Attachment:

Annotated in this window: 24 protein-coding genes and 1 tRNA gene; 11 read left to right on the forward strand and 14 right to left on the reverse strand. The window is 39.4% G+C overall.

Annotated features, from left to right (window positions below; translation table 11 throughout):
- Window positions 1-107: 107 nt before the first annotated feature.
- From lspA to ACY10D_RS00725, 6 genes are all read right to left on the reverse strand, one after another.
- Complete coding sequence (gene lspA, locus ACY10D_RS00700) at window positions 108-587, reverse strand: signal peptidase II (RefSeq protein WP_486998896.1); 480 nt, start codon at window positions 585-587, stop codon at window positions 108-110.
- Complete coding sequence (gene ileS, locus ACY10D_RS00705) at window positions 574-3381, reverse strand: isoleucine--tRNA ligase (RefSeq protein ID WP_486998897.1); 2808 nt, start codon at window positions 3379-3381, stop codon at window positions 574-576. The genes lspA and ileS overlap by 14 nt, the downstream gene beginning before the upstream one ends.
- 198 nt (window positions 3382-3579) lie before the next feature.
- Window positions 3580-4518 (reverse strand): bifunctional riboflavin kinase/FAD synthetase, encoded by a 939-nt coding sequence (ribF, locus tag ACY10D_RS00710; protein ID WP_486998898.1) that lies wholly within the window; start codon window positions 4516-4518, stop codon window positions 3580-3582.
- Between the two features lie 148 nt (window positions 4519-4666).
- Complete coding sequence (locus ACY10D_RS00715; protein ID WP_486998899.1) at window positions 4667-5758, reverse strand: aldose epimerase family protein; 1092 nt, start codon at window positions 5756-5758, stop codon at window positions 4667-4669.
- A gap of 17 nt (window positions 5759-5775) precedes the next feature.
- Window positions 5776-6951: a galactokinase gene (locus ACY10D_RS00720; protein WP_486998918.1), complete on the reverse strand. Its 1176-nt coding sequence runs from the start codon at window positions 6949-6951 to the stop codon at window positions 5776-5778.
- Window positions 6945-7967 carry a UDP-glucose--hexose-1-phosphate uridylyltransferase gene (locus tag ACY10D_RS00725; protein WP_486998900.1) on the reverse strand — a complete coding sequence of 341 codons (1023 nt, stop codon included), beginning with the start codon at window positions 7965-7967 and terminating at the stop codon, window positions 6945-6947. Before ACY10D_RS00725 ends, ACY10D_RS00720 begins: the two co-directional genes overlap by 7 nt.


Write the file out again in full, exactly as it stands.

Annotated in this window: 24 protein-coding genes and 1 tRNA gene; 11 read left to right on the forward strand and 14 right to left on the reverse strand. The window is 39.4% G+C overall.

Annotated features, from left to right (window positions below; translation table 11 throughout):
- Window positions 1-107: 107 nt before the first annotated feature.
- From lspA to ACY10D_RS00725, 6 genes are all read right to left on the reverse strand, one after another.
- Complete coding sequence (gene lspA, locus ACY10D_RS00700) at window positions 108-587, reverse strand: signal peptidase II (RefSeq protein WP_486998896.1); 480 nt, start codon at window positions 585-587, stop codon at window positions 108-110.
- Complete coding sequence (gene ileS, locus ACY10D_RS00705) at window positions 574-3381, reverse strand: isoleucine--tRNA ligase (RefSeq protein ID WP_486998897.1); 2808 nt, start codon at window positions 3379-3381, stop codon at window positions 574-576. The genes lspA and ileS overlap by 14 nt, the downstream gene beginning before the upstream one ends.
- 198 nt (window positions 3382-3579) lie before the next feature.
- Window positions 3580-4518 (reverse strand): bifunctional riboflavin kinase/FAD synthetase, encoded by a 939-nt coding sequence (ribF, locus tag ACY10D_RS00710; protein ID WP_486998898.1) that lies wholly within the window; start codon window positions 4516-4518, stop codon window positions 3580-3582.
- Between the two features lie 148 nt (window positions 4519-4666).
- Complete coding sequence (locus ACY10D_RS00715; protein ID WP_486998899.1) at window positions 4667-5758, reverse strand: aldose epimerase family protein; 1092 nt, start codon at window positions 5756-5758, stop codon at window positions 4667-4669.
- A gap of 17 nt (window positions 5759-5775) precedes the next feature.
- Window positions 5776-6951: a galactokinase gene (locus ACY10D_RS00720; protein WP_486998918.1), complete on the reverse strand. Its 1176-nt coding sequence runs from the start codon at window positions 6949-6951 to the stop codon at window positions 5776-5778.
- Window positions 6945-7967 carry a UDP-glucose--hexose-1-phosphate uridylyltransferase gene (locus tag ACY10D_RS00725; protein WP_486998900.1) on the reverse strand — a complete coding sequence of 341 codons (1023 nt, stop codon included), beginning with the start codon at window positions 7965-7967 and terminating at the stop codon, window positions 6945-6947. Before ACY10D_RS00725 ends, ACY10D_RS00720 begins: the two co-directional genes overlap by 7 nt.